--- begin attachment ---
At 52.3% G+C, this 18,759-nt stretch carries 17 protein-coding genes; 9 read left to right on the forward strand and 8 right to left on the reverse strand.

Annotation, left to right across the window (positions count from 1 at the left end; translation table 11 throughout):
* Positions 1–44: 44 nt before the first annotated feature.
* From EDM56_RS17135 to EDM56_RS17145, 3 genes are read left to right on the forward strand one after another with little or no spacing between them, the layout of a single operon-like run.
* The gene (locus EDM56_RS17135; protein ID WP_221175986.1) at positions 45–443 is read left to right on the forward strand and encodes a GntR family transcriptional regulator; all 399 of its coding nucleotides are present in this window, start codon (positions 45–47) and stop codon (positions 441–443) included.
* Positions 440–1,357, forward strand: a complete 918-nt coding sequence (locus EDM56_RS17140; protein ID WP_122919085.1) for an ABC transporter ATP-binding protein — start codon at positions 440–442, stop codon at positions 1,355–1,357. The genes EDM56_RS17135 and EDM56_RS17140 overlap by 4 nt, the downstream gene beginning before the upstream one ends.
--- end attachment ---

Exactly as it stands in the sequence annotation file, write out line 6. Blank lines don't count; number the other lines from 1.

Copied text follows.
* Positions 440–1,357, forward strand: a complete 918-nt coding sequence (locus EDM56_RS17140; protein ID WP_122919085.1) for an ABC transporter ATP-binding protein — start codon at positions 440–442, stop codon at positions 1,355–1,357. The genes EDM56_RS17135 and EDM56_RS17140 overlap by 4 nt, the downstream gene beginning before the upstream one ends.